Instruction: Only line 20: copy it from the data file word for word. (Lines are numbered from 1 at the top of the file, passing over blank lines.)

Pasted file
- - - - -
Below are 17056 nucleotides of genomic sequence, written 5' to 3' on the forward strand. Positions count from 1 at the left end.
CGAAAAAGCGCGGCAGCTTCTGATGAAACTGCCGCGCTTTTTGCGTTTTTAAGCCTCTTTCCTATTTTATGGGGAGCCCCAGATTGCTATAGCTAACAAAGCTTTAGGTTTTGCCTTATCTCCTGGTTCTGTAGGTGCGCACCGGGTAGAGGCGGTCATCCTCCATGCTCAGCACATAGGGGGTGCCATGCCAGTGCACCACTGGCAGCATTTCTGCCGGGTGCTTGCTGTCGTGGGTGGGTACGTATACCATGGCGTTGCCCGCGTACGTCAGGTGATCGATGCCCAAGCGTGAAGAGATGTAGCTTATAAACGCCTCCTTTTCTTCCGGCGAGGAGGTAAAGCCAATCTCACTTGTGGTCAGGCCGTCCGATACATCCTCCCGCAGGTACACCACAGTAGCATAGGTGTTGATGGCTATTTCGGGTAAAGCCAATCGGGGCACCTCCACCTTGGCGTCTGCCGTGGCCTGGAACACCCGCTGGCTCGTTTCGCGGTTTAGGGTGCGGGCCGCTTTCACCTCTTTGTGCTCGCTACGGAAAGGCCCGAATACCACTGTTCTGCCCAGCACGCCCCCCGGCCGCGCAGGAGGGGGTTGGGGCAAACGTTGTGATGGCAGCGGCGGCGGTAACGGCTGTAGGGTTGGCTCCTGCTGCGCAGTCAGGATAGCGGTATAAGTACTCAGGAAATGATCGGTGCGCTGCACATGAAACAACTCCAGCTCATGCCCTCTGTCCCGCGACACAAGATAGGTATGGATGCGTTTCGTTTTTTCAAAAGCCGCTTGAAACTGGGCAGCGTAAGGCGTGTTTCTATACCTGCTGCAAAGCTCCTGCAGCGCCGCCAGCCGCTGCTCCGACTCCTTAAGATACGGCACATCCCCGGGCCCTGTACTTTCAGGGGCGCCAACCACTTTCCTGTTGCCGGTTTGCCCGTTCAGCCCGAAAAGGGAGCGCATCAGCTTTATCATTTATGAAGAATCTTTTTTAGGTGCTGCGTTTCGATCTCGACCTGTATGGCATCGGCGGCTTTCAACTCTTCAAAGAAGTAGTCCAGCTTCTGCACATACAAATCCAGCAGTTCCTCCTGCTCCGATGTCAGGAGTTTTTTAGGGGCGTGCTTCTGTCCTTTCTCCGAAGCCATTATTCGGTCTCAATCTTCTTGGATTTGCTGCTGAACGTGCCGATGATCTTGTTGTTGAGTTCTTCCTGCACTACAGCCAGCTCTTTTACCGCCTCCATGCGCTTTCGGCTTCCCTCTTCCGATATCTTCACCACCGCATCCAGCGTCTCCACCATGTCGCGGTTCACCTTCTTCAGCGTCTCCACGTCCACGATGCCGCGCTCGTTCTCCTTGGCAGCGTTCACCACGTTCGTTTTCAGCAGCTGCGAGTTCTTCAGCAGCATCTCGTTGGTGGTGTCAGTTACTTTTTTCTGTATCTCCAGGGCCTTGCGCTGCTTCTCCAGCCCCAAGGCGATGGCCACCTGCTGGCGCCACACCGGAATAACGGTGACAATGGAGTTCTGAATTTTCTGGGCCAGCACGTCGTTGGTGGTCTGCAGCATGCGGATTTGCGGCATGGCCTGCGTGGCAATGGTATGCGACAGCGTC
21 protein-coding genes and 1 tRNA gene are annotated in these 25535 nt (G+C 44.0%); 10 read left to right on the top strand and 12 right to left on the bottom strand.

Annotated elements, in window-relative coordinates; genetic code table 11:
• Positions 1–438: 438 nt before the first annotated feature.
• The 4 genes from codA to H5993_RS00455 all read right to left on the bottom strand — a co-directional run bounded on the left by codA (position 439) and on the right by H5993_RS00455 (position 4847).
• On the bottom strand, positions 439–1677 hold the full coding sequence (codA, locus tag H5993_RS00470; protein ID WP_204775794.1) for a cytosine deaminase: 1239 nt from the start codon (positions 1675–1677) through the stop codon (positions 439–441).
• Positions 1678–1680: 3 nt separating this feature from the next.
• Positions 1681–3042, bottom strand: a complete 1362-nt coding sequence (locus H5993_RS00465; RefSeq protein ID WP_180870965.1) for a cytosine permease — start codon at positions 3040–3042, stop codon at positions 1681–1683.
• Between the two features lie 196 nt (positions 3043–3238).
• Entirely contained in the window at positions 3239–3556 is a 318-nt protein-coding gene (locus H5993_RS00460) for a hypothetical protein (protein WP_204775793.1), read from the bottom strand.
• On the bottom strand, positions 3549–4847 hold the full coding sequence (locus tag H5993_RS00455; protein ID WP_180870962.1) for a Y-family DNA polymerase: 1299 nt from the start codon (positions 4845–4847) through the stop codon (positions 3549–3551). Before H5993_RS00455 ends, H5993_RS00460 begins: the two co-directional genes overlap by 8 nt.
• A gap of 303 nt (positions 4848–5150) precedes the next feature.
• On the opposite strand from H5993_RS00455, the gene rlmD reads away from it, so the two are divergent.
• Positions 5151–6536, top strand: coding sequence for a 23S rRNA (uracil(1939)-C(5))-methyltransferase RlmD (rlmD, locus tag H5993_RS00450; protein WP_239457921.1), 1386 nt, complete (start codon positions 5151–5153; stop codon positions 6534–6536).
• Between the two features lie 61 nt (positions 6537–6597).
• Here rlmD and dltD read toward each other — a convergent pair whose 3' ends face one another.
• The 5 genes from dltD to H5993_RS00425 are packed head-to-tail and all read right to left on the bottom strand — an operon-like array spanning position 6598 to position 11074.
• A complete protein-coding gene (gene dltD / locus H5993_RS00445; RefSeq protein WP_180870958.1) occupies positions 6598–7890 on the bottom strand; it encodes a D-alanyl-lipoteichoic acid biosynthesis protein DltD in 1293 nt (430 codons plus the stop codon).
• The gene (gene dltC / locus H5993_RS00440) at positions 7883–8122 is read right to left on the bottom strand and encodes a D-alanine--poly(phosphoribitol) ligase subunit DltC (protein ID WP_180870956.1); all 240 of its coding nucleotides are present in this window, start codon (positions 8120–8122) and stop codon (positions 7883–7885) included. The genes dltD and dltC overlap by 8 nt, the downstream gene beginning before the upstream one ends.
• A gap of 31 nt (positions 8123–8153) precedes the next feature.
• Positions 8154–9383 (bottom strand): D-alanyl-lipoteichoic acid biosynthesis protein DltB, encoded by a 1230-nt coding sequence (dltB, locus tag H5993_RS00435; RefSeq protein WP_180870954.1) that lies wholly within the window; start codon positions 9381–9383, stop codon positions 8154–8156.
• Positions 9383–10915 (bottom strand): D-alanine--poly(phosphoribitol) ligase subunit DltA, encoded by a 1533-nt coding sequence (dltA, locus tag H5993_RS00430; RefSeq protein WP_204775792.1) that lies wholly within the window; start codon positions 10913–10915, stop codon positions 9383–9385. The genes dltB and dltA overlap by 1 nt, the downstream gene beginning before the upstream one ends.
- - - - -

• The gene (gene dltC / locus H5993_RS00440) at positions 7883–8122 is read right to left on the bottom strand and encodes a D-alanine--poly(phosphoribitol) ligase subunit DltC (protein ID WP_180870956.1); all 240 of its coding nucleotides are present in this window, start codon (positions 8120–8122) and stop codon (positions 7883–7885) included. The genes dltD and dltC overlap by 8 nt, the downstream gene beginning before the upstream one ends.